This is a guest post from Chris Bibey, a full-time freelance writer offering tips and documenting his income at www.chrisblogging.com.
Going into business for yourself can be a fun, enjoyable, and profitable experience. Still, you need to keep your personal finances safe no matter what career move you are making. If you're not careful, you could jeopardize years of hard work and savings. This isn't to say that you should stay away from starting your own business, but you do need to be particularly careful about several things.
When I decided to leave the corporate world for a career in freelance writing, many people thought that it would negatively effect my finances. And for good reason. There are thousands of stories of people who tried to branch out on their own, but who ended up losing everything in the long run. I used three strategies to ensure that I wouldn't be the next person to join this group.
Keep your business and personal finances separate
This may sound easy, but if you're not careful, you could start intertwining the two without knowing it. This makes the IRS cranky. The simplest way to avoid this is to open a separate bank account for your business venture. Sure, this will take you some time at your local branch, but in the long run it is a step that you do not want to avoid.
By keeping your personal money separate from your business, you can continue to live in the same manner as always. The only change will be funding your personal accounts from your business as opposed to a paycheck from an employer. Is this a big change? Sure. But if you want to start your own business, it's one that you need to make.
Consider incorporating or forming an LLC — sooner rather than later
As a freelance writer with no employees, I never gave this any thought. Over time, I eventually looked into forming an LLC (limited liability company), and within a few weeks everything was in place. It took me a year to realize the benefit of doing this, and in the end it was one of the best business decisions I ever made.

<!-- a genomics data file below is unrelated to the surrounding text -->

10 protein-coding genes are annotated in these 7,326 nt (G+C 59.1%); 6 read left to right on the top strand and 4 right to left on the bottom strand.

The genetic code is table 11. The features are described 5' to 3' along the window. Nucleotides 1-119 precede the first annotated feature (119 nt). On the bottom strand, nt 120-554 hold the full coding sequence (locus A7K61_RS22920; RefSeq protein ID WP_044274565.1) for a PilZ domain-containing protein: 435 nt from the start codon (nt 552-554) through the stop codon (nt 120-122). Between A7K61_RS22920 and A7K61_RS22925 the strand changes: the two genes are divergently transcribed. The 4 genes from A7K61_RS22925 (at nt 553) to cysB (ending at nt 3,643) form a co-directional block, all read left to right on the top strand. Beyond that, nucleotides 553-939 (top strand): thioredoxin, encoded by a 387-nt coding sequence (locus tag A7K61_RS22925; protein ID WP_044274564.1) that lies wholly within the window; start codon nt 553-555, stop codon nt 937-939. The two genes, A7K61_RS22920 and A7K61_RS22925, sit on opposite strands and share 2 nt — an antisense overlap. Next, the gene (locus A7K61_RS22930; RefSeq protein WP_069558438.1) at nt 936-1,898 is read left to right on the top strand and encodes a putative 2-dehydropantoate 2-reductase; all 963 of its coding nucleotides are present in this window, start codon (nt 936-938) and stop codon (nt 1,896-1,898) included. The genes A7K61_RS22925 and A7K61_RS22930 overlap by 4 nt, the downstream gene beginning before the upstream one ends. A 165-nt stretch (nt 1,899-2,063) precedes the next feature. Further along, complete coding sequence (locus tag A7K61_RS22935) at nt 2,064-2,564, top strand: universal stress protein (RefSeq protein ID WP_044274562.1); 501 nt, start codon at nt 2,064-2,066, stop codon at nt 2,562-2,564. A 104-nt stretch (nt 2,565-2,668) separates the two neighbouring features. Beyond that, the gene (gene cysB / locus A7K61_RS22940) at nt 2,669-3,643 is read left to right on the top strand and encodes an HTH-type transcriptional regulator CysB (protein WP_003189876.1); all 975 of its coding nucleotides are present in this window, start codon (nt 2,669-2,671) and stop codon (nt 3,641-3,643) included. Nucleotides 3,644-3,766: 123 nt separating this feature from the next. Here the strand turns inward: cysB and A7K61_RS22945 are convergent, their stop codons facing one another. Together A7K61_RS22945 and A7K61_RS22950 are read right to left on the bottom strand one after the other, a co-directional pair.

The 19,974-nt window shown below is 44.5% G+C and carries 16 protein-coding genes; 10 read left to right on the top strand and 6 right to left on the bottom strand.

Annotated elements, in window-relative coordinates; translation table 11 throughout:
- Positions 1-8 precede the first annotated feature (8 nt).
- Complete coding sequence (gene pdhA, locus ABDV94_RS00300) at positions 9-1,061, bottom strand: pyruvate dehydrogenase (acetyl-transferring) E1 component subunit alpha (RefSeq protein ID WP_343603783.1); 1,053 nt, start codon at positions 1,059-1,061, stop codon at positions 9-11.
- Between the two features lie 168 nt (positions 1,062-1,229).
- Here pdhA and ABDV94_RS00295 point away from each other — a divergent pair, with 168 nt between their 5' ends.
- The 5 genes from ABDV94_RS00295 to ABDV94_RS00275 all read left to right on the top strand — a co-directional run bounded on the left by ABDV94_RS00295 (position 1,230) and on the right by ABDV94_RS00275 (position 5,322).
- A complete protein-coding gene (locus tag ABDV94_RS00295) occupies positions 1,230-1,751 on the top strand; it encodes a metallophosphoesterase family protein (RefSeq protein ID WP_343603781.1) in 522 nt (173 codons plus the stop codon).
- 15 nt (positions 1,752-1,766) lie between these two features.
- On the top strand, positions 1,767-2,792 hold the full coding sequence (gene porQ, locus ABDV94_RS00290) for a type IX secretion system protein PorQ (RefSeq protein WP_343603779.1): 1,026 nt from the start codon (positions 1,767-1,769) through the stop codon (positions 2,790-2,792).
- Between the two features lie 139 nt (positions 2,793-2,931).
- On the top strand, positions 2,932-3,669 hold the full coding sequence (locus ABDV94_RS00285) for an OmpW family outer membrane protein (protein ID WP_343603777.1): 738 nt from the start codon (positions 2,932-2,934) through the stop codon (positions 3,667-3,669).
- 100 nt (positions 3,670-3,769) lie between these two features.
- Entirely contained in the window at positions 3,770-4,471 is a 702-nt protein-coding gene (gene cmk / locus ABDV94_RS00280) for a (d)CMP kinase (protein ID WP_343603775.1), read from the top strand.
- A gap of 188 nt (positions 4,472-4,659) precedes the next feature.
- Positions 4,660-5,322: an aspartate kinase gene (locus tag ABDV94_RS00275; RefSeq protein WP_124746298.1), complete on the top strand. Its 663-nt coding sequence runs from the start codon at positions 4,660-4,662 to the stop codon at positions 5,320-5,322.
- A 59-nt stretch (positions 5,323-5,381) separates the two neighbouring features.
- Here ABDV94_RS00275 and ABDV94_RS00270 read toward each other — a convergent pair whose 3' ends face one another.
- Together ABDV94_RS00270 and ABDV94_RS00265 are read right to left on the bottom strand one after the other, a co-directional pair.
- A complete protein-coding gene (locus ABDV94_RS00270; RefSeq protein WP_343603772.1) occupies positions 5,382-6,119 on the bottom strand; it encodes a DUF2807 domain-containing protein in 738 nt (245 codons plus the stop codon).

There are many reasons to create a formal business entity. From a financial standpoint, it helps to keep your personal finances safe. For example, if you are an LLC and get sued for bad business practice, the only things you can lose are the assets of the company. While this is never a good thing, it will protect your personal finances. On the other hand, if you are not an LLC (or other entity), your personal assets — such as your home — could be attacked in a lawsuit. Obviously, this is just about as bad as it could get.
The best way to avoid this potential complication is to speak with a professional about forming the proper business entity.
Don't put your business expenses before your personal expenses
This mistake could cause a lot of trouble. Many people run into this when they attempt to expand too fast. In the end, they're forced to decide which bills to pay first. You never want to be in a situation where you have to choose between paying your mortgage or paying your employees. It is essential to first cover your personal expenses, and then take care of your business. As mentioned above, make sure you expand at a pace you are comfortable with. This is the only way to ensure that you never stretch your resources to a breaking point.
There are times when you will be scared of opening your own business. When I took the leap, I had no idea where the next payment would come from. But as long as you line up all the details, you should be able to follow your dream while also keeping your personal finances safe and sound.